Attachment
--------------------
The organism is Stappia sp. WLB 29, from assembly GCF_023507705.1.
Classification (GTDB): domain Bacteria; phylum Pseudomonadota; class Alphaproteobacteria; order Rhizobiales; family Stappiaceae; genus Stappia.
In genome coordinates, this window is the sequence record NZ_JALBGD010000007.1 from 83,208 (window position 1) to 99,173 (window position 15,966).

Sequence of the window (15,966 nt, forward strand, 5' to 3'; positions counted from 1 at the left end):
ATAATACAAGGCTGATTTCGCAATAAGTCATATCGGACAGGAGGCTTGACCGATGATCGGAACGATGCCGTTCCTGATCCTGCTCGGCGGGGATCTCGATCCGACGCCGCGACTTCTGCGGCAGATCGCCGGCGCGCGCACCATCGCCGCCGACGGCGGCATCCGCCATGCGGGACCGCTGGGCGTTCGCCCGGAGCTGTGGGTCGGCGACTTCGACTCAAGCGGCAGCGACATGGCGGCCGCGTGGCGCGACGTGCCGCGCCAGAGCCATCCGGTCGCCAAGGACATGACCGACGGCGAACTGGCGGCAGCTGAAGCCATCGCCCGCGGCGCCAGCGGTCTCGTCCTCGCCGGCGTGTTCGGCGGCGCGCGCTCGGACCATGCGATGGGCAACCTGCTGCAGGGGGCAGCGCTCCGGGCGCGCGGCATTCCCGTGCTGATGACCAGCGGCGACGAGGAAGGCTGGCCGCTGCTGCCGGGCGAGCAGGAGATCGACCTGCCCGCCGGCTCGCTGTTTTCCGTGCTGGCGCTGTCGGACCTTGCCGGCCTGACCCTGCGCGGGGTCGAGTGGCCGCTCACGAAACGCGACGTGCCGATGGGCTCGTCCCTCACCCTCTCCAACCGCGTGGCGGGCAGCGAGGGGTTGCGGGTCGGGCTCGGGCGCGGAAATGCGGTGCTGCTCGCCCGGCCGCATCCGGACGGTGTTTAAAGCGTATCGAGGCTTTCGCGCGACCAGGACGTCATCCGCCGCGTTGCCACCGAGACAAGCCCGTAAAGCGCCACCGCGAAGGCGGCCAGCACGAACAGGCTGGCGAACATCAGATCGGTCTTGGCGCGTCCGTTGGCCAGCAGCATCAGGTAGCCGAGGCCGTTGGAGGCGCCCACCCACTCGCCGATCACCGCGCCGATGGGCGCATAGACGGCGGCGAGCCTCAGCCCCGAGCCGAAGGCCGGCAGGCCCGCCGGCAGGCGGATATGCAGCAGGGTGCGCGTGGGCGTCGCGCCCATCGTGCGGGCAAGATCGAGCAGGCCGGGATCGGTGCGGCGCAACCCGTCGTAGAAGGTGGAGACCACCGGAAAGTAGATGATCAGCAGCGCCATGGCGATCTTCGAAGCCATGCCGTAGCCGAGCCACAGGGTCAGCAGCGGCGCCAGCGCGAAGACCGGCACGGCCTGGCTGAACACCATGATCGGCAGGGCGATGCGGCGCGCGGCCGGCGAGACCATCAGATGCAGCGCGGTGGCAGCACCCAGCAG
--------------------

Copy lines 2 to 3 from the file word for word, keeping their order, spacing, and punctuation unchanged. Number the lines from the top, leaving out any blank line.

Classification (GTDB): domain Bacteria; phylum Pseudomonadota; class Alphaproteobacteria; order Rhizobiales; family Stappiaceae; genus Stappia.
In genome coordinates, this window is the sequence record NZ_JALBGD010000007.1 from 83,208 (window position 1) to 99,173 (window position 15,966).